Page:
RAMALLAH, West Bank (Reuters) – Palestinian President Mahmoud Abbas swore in an emergency government on Sunday in a move that could bolster him in his power struggle with Islamist rivals by unlocking foreign aid in the West Bank.But in the Gaza Strip, where Hamas Islamists routed Abbas’s secular Fatah forces last week, 1.5 million people faced the prospect of greater hardship and isolation, with Israel cutting back fuel supplies and local suppliers saying the coastal enclave may run out of fuel for cars and stoves within two days.
In the West Bank, Abbas named a 13-member cabinet, presented as comprising independent technocrats, that includes a tough-talking ex-guerrilla chief as interior minister.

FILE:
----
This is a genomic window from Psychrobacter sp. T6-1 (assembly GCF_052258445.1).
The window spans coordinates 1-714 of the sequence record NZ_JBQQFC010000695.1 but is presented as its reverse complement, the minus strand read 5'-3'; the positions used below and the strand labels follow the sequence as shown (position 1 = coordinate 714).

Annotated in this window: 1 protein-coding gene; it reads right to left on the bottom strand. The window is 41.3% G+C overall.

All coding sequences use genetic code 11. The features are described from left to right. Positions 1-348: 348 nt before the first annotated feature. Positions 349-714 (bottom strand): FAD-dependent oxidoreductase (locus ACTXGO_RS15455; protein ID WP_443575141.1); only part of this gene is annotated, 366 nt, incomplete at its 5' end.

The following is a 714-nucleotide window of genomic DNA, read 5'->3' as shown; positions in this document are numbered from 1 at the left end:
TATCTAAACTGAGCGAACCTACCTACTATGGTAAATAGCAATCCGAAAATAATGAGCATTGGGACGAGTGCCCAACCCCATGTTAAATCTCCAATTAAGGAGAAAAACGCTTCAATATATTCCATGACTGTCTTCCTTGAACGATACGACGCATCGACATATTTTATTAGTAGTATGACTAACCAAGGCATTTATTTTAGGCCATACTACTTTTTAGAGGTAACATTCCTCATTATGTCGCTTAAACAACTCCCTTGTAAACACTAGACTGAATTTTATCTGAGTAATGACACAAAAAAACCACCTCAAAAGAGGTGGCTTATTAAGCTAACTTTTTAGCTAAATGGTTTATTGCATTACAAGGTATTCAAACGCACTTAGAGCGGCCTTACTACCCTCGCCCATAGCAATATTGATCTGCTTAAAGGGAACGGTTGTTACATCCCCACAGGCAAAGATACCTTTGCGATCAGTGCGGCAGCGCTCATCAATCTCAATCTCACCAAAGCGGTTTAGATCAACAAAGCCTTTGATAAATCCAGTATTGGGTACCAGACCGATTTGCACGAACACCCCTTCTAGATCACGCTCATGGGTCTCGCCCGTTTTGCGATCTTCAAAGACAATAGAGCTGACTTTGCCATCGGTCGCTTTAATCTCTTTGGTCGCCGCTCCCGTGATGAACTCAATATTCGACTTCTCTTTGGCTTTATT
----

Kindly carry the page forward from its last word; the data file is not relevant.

“Security of the citizen is the priority,” said Salam Fayyad, the U.S.-trained economist whom Abbas named prime minister in place of Ismail Haniyeh of Hamas.
Abbas signed decrees bypassing constitutional limits on his powers to establish the emergency government and keep it in place without the approval of the Palestinian parliament, which since last year has had a substantial Hamas majority.
Abbas also issued bans on Hamas’s armed institutions. Fayyad froze government accounts to prevent Hamas gaining access.
Hamas denounced the naming of the new cabinet as a “coup”.
Analysts and officials said Hamas had some reason to argue that Abbas was implementing a long prepared, U.S.-backed plan to strip it of power, albeit that the loss of Gaza was a shock.
Abbas adviser and former U.S. consul Edward Abington said Washington had encouraged the president to “kick out” Hamas for a year, urging him to form an emergency government.